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Proposition to put the XMRV discussion here on a more profound and scientific basis

Discussion in 'XMRV Research and Replication Studies' started by Waverunner, Jun 6, 2011.

  1. Bob

    Bob

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    hehe, thank you for the musical interlude Jemal :D

    (I like having the slightly over-dramatic background mood-music to this discussion thread.)
  2. Wayne

    Wayne Senior Member

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    Hi Bob,

    Nice treatise. I agree with your above comments (and your whole post). Although most scientists think they are being totally logical, honest, and objective, they have clearly shown in the XMRV debate they are not. If they kept their biases to themselves, that would be one thing. But when they trumpet them to the unquestioning mainstream press, then that's another thing, and is detrimental to us and the entire scientific community.

    Various comments have been made about "subjective" takes. Well, here's a subjective take on my part. Whether XMRV proves to be associated with ME or not, I have found Judy Mikovitz and WPI to be credible and trustworthy, much more so than many in the scientific community who have been far too quick to discredit their work. They seem to be genuinely working on our behalves and I don't believe would be publishing their results unless they absolutely felt it was in our interests to do so. I can't say that for some of their critics.

    Subjectively Yours, ;)

    Wayne
  3. Jemal

    Jemal Senior Member

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    The really good part starts around 6:17.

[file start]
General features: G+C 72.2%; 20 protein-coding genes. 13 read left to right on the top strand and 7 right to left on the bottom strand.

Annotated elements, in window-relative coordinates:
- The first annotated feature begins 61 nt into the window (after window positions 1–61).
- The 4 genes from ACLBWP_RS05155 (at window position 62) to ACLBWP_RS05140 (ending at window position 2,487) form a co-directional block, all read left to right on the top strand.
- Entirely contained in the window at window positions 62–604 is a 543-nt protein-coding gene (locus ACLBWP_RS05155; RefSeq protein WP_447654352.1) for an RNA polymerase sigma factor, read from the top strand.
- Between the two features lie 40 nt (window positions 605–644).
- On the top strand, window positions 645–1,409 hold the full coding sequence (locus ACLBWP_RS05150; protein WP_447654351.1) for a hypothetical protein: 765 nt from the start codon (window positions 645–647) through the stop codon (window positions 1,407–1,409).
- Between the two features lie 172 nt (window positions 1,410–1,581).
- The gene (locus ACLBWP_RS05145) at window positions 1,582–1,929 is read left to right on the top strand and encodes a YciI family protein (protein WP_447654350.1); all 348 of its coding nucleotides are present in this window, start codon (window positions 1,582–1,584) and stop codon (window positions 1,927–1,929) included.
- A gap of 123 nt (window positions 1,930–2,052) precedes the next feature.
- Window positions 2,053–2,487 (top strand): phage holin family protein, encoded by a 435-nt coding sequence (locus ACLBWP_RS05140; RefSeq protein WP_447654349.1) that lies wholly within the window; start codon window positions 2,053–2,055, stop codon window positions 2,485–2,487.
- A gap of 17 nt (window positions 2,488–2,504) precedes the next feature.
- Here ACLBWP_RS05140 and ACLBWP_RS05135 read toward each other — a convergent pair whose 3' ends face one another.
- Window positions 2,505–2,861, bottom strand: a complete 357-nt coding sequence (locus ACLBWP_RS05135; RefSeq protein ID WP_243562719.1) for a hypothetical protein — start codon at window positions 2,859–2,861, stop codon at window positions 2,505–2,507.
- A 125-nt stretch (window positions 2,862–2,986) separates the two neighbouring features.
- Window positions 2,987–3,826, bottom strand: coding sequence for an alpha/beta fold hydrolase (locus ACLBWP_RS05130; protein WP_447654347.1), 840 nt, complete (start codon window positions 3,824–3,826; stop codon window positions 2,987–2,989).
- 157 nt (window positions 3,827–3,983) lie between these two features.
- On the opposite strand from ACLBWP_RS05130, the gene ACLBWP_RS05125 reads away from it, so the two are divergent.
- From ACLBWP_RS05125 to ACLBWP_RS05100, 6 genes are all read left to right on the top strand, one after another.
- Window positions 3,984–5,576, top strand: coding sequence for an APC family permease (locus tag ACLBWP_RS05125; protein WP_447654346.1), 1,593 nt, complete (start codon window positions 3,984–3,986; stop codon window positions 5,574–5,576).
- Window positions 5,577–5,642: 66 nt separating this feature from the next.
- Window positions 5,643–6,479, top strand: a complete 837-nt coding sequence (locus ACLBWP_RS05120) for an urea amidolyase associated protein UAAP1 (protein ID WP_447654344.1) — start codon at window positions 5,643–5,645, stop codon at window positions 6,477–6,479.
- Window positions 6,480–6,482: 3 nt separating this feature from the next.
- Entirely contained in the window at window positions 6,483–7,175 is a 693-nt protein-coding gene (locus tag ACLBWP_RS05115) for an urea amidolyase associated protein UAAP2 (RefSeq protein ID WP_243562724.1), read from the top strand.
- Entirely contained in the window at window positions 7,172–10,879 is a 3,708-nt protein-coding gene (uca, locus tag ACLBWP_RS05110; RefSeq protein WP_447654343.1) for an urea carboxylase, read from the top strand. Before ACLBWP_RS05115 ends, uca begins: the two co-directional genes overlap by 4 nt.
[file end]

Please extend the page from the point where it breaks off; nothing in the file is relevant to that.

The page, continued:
4. Bob

    Bob

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    Now, every time I see 'a trillion to one' quoted, I'll think of you bursting into song "The chances of anything coming from Mars are a million to one he said... The chances of anything coming from Mars are a million to one... But still they come!" (I might even join you!) (But I can't sing, so I'd get thrown off the forum if I did it too often!)
  5. Jemal

    Jemal Senior Member

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    Hehe. It's just that I get mighty suspicious when people are throwing around such numbers when it does not concern something mathematical.
  6. currer

    currer Senior Member

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    Hi kjm,
    I feel I owe you an apology - my post was a bit abrupt. I have seen your posts up for a while and I always assumed you were some kind of medic - yes, I know you say you were a nurse, maybe that is why. I felt rather threatened by your post because I felt you had some kind of authority over patients you were trying to assert as a professional and not as a patient.